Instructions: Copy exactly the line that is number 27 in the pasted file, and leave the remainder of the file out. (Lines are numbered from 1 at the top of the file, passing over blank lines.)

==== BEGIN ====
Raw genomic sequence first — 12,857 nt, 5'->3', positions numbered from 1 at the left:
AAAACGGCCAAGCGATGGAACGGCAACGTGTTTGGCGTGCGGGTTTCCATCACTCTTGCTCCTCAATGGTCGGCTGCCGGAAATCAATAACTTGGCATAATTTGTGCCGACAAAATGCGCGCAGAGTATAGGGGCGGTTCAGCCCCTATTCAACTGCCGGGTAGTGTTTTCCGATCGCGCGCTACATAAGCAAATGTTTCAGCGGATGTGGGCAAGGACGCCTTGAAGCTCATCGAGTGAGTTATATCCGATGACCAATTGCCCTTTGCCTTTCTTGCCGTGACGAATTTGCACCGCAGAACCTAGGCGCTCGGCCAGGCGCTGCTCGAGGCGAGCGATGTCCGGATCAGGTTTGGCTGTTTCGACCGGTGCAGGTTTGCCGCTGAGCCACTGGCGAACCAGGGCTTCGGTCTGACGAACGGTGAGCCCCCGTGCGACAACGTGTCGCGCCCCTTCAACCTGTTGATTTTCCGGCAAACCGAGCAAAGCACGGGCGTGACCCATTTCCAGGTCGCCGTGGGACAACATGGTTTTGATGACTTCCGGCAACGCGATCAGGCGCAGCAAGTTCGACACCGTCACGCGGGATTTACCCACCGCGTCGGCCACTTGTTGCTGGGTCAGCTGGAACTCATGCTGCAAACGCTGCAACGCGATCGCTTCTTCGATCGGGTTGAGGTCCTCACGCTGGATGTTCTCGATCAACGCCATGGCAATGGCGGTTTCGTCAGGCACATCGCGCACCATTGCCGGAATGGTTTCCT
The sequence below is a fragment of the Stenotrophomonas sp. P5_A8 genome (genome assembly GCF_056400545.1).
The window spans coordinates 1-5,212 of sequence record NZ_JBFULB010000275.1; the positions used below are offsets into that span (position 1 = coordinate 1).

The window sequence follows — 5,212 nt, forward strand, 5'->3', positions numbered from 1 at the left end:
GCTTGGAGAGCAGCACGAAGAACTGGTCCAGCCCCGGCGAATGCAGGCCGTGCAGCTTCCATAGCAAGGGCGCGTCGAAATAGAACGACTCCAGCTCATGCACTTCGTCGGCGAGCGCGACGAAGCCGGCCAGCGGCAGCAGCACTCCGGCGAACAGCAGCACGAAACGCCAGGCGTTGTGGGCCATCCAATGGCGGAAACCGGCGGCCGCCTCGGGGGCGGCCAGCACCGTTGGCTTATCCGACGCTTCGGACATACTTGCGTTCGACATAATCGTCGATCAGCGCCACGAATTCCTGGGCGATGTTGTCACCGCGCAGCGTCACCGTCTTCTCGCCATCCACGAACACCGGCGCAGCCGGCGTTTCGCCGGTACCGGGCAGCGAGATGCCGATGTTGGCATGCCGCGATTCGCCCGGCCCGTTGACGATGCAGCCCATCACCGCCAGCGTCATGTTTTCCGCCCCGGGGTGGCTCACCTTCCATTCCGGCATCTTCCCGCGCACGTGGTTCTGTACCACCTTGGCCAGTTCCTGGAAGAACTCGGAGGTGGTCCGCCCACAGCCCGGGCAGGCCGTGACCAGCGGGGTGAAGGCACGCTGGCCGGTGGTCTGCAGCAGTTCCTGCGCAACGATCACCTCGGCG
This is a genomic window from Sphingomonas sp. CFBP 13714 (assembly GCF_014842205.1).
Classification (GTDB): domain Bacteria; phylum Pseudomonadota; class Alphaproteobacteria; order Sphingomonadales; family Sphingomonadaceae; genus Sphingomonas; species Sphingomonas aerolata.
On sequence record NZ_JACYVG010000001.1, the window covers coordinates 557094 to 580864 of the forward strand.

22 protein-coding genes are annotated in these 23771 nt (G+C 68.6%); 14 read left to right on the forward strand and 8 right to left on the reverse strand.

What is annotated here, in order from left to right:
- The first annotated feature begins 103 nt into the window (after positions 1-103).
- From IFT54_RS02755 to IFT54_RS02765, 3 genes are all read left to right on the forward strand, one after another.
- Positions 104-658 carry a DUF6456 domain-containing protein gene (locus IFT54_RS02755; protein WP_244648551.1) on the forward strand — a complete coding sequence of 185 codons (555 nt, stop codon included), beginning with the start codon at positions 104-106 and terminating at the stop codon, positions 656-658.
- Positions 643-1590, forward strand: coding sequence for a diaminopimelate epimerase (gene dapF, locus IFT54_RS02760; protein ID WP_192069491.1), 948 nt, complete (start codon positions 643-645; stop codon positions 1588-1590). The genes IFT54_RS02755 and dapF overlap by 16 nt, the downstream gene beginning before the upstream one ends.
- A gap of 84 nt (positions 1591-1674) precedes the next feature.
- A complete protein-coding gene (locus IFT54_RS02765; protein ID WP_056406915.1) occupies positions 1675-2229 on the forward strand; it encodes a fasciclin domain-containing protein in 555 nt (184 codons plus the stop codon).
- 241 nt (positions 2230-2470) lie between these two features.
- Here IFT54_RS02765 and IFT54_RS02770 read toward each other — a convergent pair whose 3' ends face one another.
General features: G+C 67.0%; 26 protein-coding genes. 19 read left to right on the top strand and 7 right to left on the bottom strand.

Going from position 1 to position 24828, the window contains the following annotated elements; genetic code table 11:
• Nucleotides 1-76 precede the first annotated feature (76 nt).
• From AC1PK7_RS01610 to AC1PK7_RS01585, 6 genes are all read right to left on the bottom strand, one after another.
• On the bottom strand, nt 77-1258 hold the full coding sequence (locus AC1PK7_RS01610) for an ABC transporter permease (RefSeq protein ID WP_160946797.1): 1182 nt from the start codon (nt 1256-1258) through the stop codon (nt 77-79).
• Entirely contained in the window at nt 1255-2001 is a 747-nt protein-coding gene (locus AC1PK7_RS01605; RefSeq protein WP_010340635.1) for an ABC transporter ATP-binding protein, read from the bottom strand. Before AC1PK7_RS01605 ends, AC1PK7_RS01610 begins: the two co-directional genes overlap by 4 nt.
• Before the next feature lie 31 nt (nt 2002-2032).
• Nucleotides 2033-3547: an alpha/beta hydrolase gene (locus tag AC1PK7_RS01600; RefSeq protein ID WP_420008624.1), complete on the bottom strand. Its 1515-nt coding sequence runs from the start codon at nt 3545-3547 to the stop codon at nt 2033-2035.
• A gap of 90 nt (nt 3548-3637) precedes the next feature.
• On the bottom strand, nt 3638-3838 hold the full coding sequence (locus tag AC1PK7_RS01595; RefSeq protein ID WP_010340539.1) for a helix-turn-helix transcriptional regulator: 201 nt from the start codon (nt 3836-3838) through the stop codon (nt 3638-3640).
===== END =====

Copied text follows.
• Nucleotides 2033-3547: an alpha/beta hydrolase gene (locus tag AC1PK7_RS01600; RefSeq protein ID WP_420008624.1), complete on the bottom strand. Its 1515-nt coding sequence runs from the start codon at nt 3545-3547 to the stop codon at nt 2033-2035.